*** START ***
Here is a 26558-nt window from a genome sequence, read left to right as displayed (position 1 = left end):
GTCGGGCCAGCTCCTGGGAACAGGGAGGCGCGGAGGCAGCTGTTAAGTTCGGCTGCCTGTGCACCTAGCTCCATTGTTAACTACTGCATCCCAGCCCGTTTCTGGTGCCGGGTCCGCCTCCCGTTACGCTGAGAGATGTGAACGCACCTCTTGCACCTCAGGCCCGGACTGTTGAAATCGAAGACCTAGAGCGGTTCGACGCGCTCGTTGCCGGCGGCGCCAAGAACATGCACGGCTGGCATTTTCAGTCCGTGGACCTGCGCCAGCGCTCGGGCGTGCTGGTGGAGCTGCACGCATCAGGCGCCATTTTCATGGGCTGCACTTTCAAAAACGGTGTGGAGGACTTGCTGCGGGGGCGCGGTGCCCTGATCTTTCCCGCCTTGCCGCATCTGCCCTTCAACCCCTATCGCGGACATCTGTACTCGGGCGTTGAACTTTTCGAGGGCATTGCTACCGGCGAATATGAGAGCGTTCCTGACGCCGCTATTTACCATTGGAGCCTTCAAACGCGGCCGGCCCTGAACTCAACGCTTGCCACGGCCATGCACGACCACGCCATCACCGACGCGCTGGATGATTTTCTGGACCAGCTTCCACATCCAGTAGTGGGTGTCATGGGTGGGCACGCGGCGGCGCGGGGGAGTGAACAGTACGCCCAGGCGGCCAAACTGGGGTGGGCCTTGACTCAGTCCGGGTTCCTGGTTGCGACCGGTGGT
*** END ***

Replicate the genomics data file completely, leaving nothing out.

Here is a 26558-nt window from a genome sequence, read left to right as displayed (position 1 = left end):
GTCGGGCCAGCTCCTGGGAACAGGGAGGCGCGGAGGCAGCTGTTAAGTTCGGCTGCCTGTGCACCTAGCTCCATTGTTAACTACTGCATCCCAGCCCGTTTCTGGTGCCGGGTCCGCCTCCCGTTACGCTGAGAGATGTGAACGCACCTCTTGCACCTCAGGCCCGGACTGTTGAAATCGAAGACCTAGAGCGGTTCGACGCGCTCGTTGCCGGCGGCGCCAAGAACATGCACGGCTGGCATTTTCAGTCCGTGGACCTGCGCCAGCGCTCGGGCGTGCTGGTGGAGCTGCACGCATCAGGCGCCATTTTCATGGGCTGCACTTTCAAAAACGGTGTGGAGGACTTGCTGCGGGGGCGCGGTGCCCTGATCTTTCCCGCCTTGCCGCATCTGCCCTTCAACCCCTATCGCGGACATCTGTACTCGGGCGTTGAACTTTTCGAGGGCATTGCTACCGGCGAATATGAGAGCGTTCCTGACGCCGCTATTTACCATTGGAGCCTTCAAACGCGGCCGGCCCTGAACTCAACGCTTGCCACGGCCATGCACGACCACGCCATCACCGACGCGCTGGATGATTTTCTGGACCAGCTTCCACATCCAGTAGTGGGTGTCATGGGTGGGCACGCGGCGGCGCGGGGGAGTGAACAGTACGCCCAGGCGGCCAAACTGGGGTGGGCCTTGACTCAGTCCGGGTTCCTGGTTGCGACCGGTGGT